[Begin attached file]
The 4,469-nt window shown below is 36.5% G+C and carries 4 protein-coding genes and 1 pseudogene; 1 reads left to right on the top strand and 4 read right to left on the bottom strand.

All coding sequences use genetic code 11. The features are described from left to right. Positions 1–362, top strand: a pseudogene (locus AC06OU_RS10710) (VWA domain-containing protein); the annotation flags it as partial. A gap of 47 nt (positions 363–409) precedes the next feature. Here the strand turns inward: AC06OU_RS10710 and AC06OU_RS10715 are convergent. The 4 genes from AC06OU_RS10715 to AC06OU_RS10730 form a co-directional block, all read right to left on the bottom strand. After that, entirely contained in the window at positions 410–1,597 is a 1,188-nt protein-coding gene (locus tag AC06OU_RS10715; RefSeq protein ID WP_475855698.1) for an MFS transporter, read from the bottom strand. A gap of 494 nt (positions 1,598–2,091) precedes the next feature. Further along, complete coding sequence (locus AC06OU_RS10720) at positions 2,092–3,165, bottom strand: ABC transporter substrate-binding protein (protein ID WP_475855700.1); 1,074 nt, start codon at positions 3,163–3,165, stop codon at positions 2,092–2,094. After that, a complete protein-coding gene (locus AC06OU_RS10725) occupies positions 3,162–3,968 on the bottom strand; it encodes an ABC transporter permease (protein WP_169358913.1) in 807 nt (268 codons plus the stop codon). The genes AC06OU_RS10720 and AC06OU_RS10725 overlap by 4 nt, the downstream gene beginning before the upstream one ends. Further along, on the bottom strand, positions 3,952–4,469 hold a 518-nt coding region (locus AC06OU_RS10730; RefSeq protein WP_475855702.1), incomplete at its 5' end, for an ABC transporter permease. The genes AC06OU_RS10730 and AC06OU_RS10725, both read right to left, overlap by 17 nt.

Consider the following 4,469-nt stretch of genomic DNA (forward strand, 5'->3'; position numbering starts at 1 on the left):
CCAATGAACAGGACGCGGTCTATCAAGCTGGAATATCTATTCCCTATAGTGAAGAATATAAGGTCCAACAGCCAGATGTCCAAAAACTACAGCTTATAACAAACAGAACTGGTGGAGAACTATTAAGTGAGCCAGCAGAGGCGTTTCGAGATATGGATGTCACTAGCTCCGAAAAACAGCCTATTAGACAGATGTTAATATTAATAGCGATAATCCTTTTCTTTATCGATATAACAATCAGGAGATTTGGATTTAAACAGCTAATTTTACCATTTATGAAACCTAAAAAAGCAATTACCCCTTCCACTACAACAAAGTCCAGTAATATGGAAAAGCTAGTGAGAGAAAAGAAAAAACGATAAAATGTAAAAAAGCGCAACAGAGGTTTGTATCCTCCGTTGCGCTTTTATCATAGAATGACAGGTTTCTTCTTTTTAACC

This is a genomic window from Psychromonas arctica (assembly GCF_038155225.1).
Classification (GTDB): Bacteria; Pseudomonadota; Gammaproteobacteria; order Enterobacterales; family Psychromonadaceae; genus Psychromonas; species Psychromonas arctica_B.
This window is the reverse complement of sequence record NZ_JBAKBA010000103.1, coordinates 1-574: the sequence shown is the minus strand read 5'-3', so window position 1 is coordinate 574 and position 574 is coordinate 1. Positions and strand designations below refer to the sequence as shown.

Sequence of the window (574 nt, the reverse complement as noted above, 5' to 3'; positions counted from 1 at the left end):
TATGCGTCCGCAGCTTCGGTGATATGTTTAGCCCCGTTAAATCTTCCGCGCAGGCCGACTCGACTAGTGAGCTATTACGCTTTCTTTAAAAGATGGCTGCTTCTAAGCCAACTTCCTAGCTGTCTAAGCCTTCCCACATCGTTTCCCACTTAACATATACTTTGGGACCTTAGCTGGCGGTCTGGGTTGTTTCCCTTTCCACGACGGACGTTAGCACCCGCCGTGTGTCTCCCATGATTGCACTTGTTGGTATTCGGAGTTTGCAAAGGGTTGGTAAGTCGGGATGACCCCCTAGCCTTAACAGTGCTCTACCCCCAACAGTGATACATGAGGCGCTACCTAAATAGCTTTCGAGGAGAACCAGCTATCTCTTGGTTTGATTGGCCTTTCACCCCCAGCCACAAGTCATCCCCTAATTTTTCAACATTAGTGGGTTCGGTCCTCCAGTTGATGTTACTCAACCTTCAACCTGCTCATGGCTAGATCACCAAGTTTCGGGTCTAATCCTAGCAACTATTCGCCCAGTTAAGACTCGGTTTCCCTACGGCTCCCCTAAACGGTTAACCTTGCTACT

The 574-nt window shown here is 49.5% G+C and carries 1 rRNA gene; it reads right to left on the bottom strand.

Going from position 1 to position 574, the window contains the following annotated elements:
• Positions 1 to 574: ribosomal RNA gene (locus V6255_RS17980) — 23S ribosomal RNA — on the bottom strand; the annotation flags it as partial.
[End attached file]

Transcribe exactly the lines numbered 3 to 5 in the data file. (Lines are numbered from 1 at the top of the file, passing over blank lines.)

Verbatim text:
Consider the following 4,469-nt stretch of genomic DNA (forward strand, 5'->3'; position numbering starts at 1 on the left):
CCAATGAACAGGACGCGGTCTATCAAGCTGGAATATCTATTCCCTATAGTGAAGAATATAAGGTCCAACAGCCAGATGTCCAAAAACTACAGCTTATAACAAACAGAACTGGTGGAGAACTATTAAGTGAGCCAGCAGAGGCGTTTCGAGATATGGATGTCACTAGCTCCGAAAAACAGCCTATTAGACAGATGTTAATATTAATAGCGATAATCCTTTTCTTTATCGATATAACAATCAGGAGATTTGGATTTAAACAGCTAATTTTACCATTTATGAAACCTAAAAAAGCAATTACCCCTTCCACTACAACAAAGTCCAGTAATATGGAAAAGCTAGTGAGAGAAAAGAAAAAACGATAAAATGTAAAAAAGCGCAACAGAGGTTTGTATCCTCCGTTGCGCTTTTATCATAGAATGACAGGTTTCTTCTTTTTAACC

This is a genomic window from Psychromonas arctica (assembly GCF_038155225.1).